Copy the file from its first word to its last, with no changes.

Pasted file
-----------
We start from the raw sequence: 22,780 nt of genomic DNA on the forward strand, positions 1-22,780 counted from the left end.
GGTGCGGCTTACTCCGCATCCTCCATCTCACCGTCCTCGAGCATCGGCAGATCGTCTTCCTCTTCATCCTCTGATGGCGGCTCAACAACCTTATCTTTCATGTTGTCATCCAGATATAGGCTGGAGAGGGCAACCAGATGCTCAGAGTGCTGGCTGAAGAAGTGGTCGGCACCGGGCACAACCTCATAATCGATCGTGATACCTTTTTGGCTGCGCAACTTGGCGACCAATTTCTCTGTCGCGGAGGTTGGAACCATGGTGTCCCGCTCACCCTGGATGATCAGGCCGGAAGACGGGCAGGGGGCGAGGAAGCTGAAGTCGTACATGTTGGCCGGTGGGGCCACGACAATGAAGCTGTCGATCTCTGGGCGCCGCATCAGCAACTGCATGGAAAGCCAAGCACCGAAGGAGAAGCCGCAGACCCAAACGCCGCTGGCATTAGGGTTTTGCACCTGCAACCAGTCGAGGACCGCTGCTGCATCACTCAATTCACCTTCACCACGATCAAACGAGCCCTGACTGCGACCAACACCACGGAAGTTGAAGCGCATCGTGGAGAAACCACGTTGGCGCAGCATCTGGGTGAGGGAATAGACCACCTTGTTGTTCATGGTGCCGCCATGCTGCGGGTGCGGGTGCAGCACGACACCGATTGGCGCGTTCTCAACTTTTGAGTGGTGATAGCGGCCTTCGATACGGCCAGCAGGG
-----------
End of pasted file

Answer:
We start from the raw sequence: 22,780 nt of genomic DNA on the forward strand, positions 1-22,780 counted from the left end.
GGTGCGGCTTACTCCGCATCCTCCATCTCACCGTCCTCGAGCATCGGCAGATCGTCTTCCTCTTCATCCTCTGATGGCGGCTCAACAACCTTATCTTTCATGTTGTCATCCAGATATAGGCTGGAGAGGGCAACCAGATGCTCAGAGTGCTGGCTGAAGAAGTGGTCGGCACCGGGCACAACCTCATAATCGATCGTGATACCTTTTTGGCTGCGCAACTTGGCGACCAATTTCTCTGTCGCGGAGGTTGGAACCATGGTGTCCCGCTCACCCTGGATGATCAGGCCGGAAGACGGGCAGGGGGCGAGGAAGCTGAAGTCGTACATGTTGGCCGGTGGGGCCACGACAATGAAGCTGTCGATCTCTGGGCGCCGCATCAGCAACTGCATGGAAAGCCAAGCACCGAAGGAGAAGCCGCAGACCCAAACGCCGCTGGCATTAGGGTTTTGCACCTGCAACCAGTCGAGGACCGCTGCTGCATCACTCAATTCACCTTCACCACGATCAAACGAGCCCTGACTGCGACCAACACCACGGAAGTTGAAGCGCATCGTGGAGAAACCACGTTGGCGCAGCATCTGGGTGAGGGAATAGACCACCTTGTTGTTCATGGTGCCGCCATGCTGCGGGTGCGGGTGCAGCACGACACCGATTGGCGCGTTCTCAACTTTTGAGTGGTGATAGCGGCCTTCGATACGGCCAGCAGGG